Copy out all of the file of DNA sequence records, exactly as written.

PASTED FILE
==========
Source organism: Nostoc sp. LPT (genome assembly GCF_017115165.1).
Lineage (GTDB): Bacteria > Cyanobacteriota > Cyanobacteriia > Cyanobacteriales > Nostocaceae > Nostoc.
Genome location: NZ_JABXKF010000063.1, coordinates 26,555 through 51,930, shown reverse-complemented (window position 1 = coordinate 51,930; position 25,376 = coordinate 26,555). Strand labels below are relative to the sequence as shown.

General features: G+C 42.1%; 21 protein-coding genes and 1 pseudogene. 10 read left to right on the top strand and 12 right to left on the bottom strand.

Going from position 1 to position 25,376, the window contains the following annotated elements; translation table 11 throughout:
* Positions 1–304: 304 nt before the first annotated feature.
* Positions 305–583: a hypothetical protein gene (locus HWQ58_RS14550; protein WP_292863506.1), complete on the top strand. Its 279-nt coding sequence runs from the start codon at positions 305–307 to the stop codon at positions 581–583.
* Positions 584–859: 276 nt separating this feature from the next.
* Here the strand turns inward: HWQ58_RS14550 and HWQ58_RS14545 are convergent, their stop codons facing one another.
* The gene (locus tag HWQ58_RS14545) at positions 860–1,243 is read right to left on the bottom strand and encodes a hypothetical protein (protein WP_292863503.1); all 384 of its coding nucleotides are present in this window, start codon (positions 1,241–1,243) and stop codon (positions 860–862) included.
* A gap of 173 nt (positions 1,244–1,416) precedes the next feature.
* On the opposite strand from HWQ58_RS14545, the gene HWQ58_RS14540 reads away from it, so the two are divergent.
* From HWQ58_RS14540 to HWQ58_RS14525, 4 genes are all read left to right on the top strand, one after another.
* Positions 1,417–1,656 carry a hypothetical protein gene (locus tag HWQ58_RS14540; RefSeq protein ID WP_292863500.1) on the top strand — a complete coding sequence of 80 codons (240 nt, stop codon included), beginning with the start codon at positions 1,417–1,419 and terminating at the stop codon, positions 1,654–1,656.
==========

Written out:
Source organism: Nostoc sp. LPT (genome assembly GCF_017115165.1).
Lineage (GTDB): Bacteria > Cyanobacteriota > Cyanobacteriia > Cyanobacteriales > Nostocaceae > Nostoc.
Genome location: NZ_JABXKF010000063.1, coordinates 26,555 through 51,930, shown reverse-complemented (window position 1 = coordinate 51,930; position 25,376 = coordinate 26,555). Strand labels below are relative to the sequence as shown.

General features: G+C 42.1%; 21 protein-coding genes and 1 pseudogene. 10 read left to right on the top strand and 12 right to left on the bottom strand.

Going from position 1 to position 25,376, the window contains the following annotated elements; translation table 11 throughout:
* Positions 1–304: 304 nt before the first annotated feature.
* Positions 305–583: a hypothetical protein gene (locus HWQ58_RS14550; protein WP_292863506.1), complete on the top strand. Its 279-nt coding sequence runs from the start codon at positions 305–307 to the stop codon at positions 581–583.
* Positions 584–859: 276 nt separating this feature from the next.
* Here the strand turns inward: HWQ58_RS14550 and HWQ58_RS14545 are convergent, their stop codons facing one another.
* The gene (locus tag HWQ58_RS14545) at positions 860–1,243 is read right to left on the bottom strand and encodes a hypothetical protein (protein WP_292863503.1); all 384 of its coding nucleotides are present in this window, start codon (positions 1,241–1,243) and stop codon (positions 860–862) included.
* A gap of 173 nt (positions 1,244–1,416) precedes the next feature.
* On the opposite strand from HWQ58_RS14545, the gene HWQ58_RS14540 reads away from it, so the two are divergent.
* From HWQ58_RS14540 to HWQ58_RS14525, 4 genes are all read left to right on the top strand, one after another.
* Positions 1,417–1,656 carry a hypothetical protein gene (locus tag HWQ58_RS14540; RefSeq protein ID WP_292863500.1) on the top strand — a complete coding sequence of 80 codons (240 nt, stop codon included), beginning with the start codon at positions 1,417–1,419 and terminating at the stop codon, positions 1,654–1,656.